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Ladybird Control

Native ladybirds are quite harmless and are actually beneficial in the removal of aphids. But this popular bug is now being threatened by the Harlequin Ladybird, a voracious invader from Asia. The Harlequin Ladybird is one of the most invasive insect species in the world. It may have taken the Grey Squirrel 100 years to spread throughout the UK, this ladybird managed it in just 10 years. It was introduced to the United States in the 1980s to deal with the aphid population, but quickly spread. Its arrival here in 2004 was probably accidental, blown over from Europe where it had been introduced, again for aphid control.

The Harlequin Ladybird doesn't stick to one type of food, so once it has worked through the aphids it will turn its attention to the eggs and larvae of other ladybirds, moths and butterflies. They easily out-compete our native ladybirds for food, which is why they are now very scarce.

We have a range of products to eliminate an infestation of ladybirds

11 products

Simply hoovering the ladybirds up is one way of dealing with an infestation, or there are various insecticidal sprays you could use against them. Insecto Super bug Destroyer, Insectaclear Strong or Protector C would all be effective. Dethlac could be applied to window frames and as a residual treatment, would remain effective for a period of about 3 months after application. For serious infestations we supply three sizes of insect smoke bomb, which will kill all the ladybirds in one hit.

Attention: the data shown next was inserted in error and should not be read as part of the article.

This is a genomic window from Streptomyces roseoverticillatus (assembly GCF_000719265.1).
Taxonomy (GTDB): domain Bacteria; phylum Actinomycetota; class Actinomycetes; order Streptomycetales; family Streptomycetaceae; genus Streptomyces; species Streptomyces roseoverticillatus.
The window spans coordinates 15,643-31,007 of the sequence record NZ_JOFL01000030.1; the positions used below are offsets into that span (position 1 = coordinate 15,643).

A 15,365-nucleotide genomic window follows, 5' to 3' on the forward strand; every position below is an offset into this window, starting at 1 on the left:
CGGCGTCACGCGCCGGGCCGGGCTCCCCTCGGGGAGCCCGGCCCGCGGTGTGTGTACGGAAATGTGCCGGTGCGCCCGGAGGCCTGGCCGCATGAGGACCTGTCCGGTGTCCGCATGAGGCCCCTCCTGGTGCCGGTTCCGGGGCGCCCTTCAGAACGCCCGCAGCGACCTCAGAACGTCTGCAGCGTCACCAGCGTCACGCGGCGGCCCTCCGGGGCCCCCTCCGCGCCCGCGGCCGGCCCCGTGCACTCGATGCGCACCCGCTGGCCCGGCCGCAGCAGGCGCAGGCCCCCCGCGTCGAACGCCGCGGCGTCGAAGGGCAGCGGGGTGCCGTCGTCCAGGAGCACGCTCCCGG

The pheromones that the ladybirds leave behind will attract other ladybirds, so it is advisable to thoroughly clean the places you have seen the ladybirds.

  • Appearance-wise, Harlequin ladybirds are hard to distinguish from our native ones.
  • They are slightly larger and their legs are brown instead of black.
  • Colours vary from red and orange to black.
  • They have a tendency to cluster in places such as window frames, corners and behind peeling wallpaper.
  • They may bite if disturbed and can leave behind yellow staining and unpleasant odours.
  • October- February: Adult ladybirds spend winter in a dormant state, known as 'overwintering'.
  • March- April: Adult ladybirds become active and leave their overwintering sites to find food, aphids (greenfly).
  • May: Male and female ladybirds mate.
  • June- July: Mated females lay eggs which hatch into immature stages called 'larvae'. Larvae feed on aphids and then form 'pupae'.
  • August: The new generation of adult ladybirds emerge from the pupae.
  • September: These new adults feed but do not mate until next spring after they have overwintered.

Harlequin ladybirds have very strong dispersal capabilities and can be found just about anywhere. They are most commonly found on deciduous trees, such as lime, sycamore and maple and on low growing plants such as nettles. They will also inhabit reed beds, coniferous woodland and crop systems

Preventative methods are the same as for any insect species. It is practically impossible to keep them out, but sealing up any obvious cracks and crevices may help.
Spraying insecticide or a barrier spray onto surfaces in the autumn months may deter them from hibernating there.